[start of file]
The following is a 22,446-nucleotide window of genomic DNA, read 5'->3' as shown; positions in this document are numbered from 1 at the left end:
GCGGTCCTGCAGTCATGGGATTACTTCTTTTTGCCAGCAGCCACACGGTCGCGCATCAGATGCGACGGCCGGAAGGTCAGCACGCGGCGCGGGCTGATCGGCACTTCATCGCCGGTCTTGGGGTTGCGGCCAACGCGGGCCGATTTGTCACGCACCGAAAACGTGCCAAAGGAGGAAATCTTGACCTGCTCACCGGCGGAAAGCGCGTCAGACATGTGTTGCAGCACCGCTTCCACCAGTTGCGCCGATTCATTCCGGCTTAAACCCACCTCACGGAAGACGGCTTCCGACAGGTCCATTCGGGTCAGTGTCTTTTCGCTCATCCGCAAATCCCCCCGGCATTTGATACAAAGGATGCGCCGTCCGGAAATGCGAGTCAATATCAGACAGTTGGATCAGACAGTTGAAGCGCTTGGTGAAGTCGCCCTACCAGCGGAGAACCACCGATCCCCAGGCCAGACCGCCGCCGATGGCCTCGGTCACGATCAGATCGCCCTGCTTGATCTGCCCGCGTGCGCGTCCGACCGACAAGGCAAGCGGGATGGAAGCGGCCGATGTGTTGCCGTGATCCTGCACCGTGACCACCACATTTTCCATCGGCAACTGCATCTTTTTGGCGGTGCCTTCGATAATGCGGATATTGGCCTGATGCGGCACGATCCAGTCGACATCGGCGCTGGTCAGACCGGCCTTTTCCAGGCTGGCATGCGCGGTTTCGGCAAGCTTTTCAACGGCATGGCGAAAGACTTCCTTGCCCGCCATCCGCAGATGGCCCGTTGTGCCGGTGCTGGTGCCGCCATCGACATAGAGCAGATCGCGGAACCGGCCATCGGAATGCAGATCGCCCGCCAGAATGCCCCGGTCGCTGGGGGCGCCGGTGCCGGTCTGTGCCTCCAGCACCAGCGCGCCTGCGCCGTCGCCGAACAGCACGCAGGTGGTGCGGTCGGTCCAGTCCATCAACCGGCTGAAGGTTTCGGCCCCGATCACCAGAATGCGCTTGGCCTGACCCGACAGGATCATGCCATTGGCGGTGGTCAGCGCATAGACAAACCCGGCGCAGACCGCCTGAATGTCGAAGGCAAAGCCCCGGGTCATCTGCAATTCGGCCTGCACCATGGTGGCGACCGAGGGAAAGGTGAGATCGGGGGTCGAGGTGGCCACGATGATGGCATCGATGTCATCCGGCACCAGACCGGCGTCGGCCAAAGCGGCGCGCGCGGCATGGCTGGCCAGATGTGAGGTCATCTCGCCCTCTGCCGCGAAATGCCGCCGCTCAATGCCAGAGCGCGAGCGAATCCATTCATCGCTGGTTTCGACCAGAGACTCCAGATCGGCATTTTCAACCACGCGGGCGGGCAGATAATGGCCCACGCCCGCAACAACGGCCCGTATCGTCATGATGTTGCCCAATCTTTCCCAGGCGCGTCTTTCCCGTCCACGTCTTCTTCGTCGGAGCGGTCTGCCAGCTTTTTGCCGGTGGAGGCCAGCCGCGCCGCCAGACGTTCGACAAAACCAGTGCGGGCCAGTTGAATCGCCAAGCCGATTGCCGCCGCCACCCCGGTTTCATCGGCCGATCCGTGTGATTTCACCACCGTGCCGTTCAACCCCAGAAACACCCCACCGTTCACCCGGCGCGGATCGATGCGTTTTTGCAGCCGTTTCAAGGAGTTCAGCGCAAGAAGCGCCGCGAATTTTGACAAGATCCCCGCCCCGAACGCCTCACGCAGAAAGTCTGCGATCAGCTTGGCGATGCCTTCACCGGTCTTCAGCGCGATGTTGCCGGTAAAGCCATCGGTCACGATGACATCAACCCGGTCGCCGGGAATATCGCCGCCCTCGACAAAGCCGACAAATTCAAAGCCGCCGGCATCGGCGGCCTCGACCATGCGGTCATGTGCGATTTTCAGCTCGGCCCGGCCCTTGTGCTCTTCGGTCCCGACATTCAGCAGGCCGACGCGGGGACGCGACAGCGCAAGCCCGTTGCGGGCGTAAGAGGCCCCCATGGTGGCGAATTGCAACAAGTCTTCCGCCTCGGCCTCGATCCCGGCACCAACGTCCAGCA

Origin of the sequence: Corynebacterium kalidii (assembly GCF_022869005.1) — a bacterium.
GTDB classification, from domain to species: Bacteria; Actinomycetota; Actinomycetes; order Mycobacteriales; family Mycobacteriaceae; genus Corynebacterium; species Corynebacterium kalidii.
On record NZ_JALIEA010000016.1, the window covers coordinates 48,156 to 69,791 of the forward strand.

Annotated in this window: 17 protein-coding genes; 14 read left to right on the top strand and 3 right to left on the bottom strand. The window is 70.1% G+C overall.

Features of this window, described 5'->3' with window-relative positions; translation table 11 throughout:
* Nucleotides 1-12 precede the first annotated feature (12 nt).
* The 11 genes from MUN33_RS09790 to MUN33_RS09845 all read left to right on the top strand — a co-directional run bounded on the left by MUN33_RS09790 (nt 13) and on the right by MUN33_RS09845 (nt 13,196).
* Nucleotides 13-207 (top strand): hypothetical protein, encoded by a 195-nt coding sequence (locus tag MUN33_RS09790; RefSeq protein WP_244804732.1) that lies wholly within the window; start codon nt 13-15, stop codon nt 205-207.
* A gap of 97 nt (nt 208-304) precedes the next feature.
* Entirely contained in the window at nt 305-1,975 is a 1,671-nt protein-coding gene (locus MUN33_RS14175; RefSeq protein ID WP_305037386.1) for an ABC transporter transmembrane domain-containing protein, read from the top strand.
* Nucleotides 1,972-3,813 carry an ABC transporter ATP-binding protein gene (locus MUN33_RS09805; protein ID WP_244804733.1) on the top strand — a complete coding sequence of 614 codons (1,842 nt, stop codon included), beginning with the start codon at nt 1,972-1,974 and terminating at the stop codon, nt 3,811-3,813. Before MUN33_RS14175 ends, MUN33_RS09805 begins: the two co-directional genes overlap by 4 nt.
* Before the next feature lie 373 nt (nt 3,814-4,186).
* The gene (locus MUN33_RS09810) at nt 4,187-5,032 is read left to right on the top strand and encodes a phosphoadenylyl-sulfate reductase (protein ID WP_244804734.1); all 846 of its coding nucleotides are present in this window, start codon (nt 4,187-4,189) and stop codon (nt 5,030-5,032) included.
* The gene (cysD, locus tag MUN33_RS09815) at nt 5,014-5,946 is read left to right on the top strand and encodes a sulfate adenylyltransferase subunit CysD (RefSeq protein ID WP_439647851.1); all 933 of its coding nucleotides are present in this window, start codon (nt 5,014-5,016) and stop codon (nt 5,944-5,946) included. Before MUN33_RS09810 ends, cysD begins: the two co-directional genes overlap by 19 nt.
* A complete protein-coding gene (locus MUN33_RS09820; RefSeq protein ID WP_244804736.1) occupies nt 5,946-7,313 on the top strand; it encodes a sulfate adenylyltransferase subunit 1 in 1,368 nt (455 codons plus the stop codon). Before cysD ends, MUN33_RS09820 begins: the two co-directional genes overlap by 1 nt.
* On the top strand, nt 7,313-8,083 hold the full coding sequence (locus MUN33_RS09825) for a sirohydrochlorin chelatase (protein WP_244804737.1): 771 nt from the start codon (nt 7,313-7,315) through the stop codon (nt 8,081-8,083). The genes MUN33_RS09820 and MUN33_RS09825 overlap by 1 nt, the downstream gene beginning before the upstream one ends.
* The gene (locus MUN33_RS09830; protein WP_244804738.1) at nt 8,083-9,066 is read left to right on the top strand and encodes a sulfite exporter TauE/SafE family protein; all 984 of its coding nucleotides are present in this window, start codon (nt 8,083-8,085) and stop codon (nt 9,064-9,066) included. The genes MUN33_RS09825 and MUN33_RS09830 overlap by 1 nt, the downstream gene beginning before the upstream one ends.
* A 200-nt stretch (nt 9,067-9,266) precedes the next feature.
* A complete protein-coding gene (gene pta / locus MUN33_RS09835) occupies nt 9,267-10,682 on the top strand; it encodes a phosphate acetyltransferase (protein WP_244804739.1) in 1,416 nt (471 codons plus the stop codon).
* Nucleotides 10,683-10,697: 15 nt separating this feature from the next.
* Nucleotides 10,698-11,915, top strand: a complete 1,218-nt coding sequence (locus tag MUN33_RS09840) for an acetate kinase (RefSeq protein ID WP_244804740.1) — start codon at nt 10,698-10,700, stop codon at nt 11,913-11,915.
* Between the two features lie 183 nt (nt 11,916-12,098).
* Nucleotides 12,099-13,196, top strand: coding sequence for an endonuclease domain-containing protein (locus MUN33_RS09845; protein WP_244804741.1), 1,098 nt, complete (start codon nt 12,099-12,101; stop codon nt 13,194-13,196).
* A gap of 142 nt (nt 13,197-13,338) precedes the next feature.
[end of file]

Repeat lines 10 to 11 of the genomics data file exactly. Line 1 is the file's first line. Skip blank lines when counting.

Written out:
* Nucleotides 13-207 (top strand): hypothetical protein, encoded by a 195-nt coding sequence (locus tag MUN33_RS09790; RefSeq protein WP_244804732.1) that lies wholly within the window; start codon nt 13-15, stop codon nt 205-207.
* A gap of 97 nt (nt 208-304) precedes the next feature.